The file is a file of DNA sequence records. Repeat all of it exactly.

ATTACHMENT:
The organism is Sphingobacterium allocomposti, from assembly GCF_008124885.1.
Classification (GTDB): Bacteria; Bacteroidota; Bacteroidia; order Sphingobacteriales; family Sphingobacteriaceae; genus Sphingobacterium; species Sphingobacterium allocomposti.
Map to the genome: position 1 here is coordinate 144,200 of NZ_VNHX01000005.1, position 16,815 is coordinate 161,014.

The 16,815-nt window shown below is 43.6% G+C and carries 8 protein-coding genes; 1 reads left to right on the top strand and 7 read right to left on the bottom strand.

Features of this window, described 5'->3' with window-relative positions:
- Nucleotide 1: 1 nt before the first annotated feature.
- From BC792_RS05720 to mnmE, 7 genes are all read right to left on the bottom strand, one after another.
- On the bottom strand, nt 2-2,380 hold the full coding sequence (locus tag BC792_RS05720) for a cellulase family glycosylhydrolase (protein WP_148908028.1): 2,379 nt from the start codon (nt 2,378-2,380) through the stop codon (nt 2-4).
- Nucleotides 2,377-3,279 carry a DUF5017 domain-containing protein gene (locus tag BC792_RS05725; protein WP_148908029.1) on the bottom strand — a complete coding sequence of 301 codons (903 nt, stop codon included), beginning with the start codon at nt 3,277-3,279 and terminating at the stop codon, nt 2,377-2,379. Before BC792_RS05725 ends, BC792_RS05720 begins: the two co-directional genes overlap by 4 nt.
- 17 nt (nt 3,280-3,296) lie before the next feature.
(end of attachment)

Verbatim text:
The organism is Sphingobacterium allocomposti, from assembly GCF_008124885.1.
Classification (GTDB): Bacteria; Bacteroidota; Bacteroidia; order Sphingobacteriales; family Sphingobacteriaceae; genus Sphingobacterium; species Sphingobacterium allocomposti.
Map to the genome: position 1 here is coordinate 144,200 of NZ_VNHX01000005.1, position 16,815 is coordinate 161,014.

The 16,815-nt window shown below is 43.6% G+C and carries 8 protein-coding genes; 1 reads left to right on the top strand and 7 read right to left on the bottom strand.

Features of this window, described 5'->3' with window-relative positions:
- Nucleotide 1: 1 nt before the first annotated feature.
- From BC792_RS05720 to mnmE, 7 genes are all read right to left on the bottom strand, one after another.
- On the bottom strand, nt 2-2,380 hold the full coding sequence (locus tag BC792_RS05720) for a cellulase family glycosylhydrolase (protein WP_148908028.1): 2,379 nt from the start codon (nt 2,378-2,380) through the stop codon (nt 2-4).
- Nucleotides 2,377-3,279 carry a DUF5017 domain-containing protein gene (locus tag BC792_RS05725; protein WP_148908029.1) on the bottom strand — a complete coding sequence of 301 codons (903 nt, stop codon included), beginning with the start codon at nt 3,277-3,279 and terminating at the stop codon, nt 2,377-2,379. Before BC792_RS05725 ends, BC792_RS05720 begins: the two co-directional genes overlap by 4 nt.
- 17 nt (nt 3,280-3,296) lie before the next feature.